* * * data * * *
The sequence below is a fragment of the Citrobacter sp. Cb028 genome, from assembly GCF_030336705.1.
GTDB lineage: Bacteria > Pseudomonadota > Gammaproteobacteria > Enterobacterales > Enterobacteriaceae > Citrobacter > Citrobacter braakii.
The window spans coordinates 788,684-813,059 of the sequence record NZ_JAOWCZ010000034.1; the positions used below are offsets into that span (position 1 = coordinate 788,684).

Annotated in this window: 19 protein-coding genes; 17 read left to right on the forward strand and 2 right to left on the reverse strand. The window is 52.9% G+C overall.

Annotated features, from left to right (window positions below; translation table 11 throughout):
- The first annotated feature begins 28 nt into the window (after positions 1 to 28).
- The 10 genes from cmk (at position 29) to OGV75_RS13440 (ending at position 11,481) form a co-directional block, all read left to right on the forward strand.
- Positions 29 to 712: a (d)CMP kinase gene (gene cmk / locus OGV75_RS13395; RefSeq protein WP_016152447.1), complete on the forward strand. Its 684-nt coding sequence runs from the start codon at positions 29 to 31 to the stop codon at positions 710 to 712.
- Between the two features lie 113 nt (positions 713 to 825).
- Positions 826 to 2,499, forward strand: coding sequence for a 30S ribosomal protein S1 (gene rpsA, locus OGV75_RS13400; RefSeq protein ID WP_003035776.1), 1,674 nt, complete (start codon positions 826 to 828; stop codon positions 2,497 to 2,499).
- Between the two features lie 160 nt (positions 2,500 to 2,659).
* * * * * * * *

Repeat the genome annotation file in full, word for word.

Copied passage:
The sequence below is a fragment of the Citrobacter sp. Cb028 genome, from assembly GCF_030336705.1.
GTDB lineage: Bacteria > Pseudomonadota > Gammaproteobacteria > Enterobacterales > Enterobacteriaceae > Citrobacter > Citrobacter braakii.
The window spans coordinates 788,684-813,059 of the sequence record NZ_JAOWCZ010000034.1; the positions used below are offsets into that span (position 1 = coordinate 788,684).

Annotated in this window: 19 protein-coding genes; 17 read left to right on the forward strand and 2 right to left on the reverse strand. The window is 52.9% G+C overall.

Annotated features, from left to right (window positions below; translation table 11 throughout):
- The first annotated feature begins 28 nt into the window (after positions 1 to 28).
- The 10 genes from cmk (at position 29) to OGV75_RS13440 (ending at position 11,481) form a co-directional block, all read left to right on the forward strand.
- Positions 29 to 712: a (d)CMP kinase gene (gene cmk / locus OGV75_RS13395; RefSeq protein WP_016152447.1), complete on the forward strand. Its 684-nt coding sequence runs from the start codon at positions 29 to 31 to the stop codon at positions 710 to 712.
- Between the two features lie 113 nt (positions 713 to 825).
- Positions 826 to 2,499, forward strand: coding sequence for a 30S ribosomal protein S1 (gene rpsA, locus OGV75_RS13400; RefSeq protein ID WP_003035776.1), 1,674 nt, complete (start codon positions 826 to 828; stop codon positions 2,497 to 2,499).
- Between the two features lie 160 nt (positions 2,500 to 2,659).